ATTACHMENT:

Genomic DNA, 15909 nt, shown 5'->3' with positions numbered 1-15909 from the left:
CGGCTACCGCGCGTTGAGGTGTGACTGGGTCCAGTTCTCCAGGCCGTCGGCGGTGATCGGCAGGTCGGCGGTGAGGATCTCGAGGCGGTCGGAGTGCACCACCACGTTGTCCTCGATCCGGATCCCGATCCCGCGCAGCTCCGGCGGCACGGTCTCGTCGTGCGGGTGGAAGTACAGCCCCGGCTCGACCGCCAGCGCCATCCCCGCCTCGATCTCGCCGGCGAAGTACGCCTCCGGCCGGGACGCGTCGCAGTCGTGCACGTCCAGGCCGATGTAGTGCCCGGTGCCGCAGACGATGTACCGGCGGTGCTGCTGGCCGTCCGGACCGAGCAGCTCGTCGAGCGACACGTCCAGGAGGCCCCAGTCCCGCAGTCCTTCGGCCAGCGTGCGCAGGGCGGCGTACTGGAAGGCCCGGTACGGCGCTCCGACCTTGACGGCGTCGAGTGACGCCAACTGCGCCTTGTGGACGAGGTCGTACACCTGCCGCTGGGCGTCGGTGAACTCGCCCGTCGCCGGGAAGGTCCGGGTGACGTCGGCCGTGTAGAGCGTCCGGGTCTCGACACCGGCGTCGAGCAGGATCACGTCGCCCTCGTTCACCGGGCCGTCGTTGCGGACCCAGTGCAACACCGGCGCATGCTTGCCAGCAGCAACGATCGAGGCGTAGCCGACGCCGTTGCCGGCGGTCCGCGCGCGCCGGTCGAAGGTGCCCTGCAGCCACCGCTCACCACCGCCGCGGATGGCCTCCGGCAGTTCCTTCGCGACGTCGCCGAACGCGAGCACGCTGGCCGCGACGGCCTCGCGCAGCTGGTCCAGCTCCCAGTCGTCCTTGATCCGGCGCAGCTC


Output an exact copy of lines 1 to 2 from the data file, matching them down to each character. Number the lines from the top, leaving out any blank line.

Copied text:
Genomic DNA, 15909 nt, shown 5'->3' with positions numbered 1-15909 from the left:
CGGCTACCGCGCGTTGAGGTGTGACTGGGTCCAGTTCTCCAGGCCGTCGGCGGTGATCGGCAGGTCGGCGGTGAGGATCTCGAGGCGGTCGGAGTGCACCACCACGTTGTCCTCGATCCGGATCCCGATCCCGCGCAGCTCCGGCGGCACGGTCTCGTCGTGCGGGTGGAAGTACAGCCCCGGCTCGACCGCCAGCGCCATCCCCGCCTCGATCTCGCCGGCGAAGTACGCCTCCGGCCGGGACGCGTCGCAGTCGTGCACGTCCAGGCCGATGTAGTGCCCGGTGCCGCAGACGATGTACCGGCGGTGCTGCTGGCCGTCCGGACCGAGCAGCTCGTCGAGCGACACGTCCAGGAGGCCCCAGTCCCGCAGTCCTTCGGCCAGCGTGCGCAGGGCGGCGTACTGGAAGGCCCGGTACGGCGCTCCGACCTTGACGGCGTCGAGTGACGCCAACTGCGCCTTGTGGACGAGGTCGTACACCTGCCGCTGGGCGTCGGTGAACTCGCCCGTCGCCGGGAAGGTCCGGGTGACGTCGGCCGTGTAGAGCGTCCGGGTCTCGACACCGGCGTCGAGCAGGATCACGTCGCCCTCGTTCACCGGGCCGTCGTTGCGGACCCAGTGCAACACCGGCGCATGCTTGCCAGCAGCAACGATCGAGGCGTAGCCGACGCCGTTGCCGGCGGTCCGCGCGCGCCGGTCGAAGGTGCCCTGCAGCCACCGCTCACCACCGCCGCGGATGGCCTCCGGCAGTTCCTTCGCGACGTCGCCGAACGCGAGCACGCTGGCCGCGACGGCCTCGCGCAGCTGGTCCAGCTCCCAGTCGTCCTTGATCCGGCGCAGCTC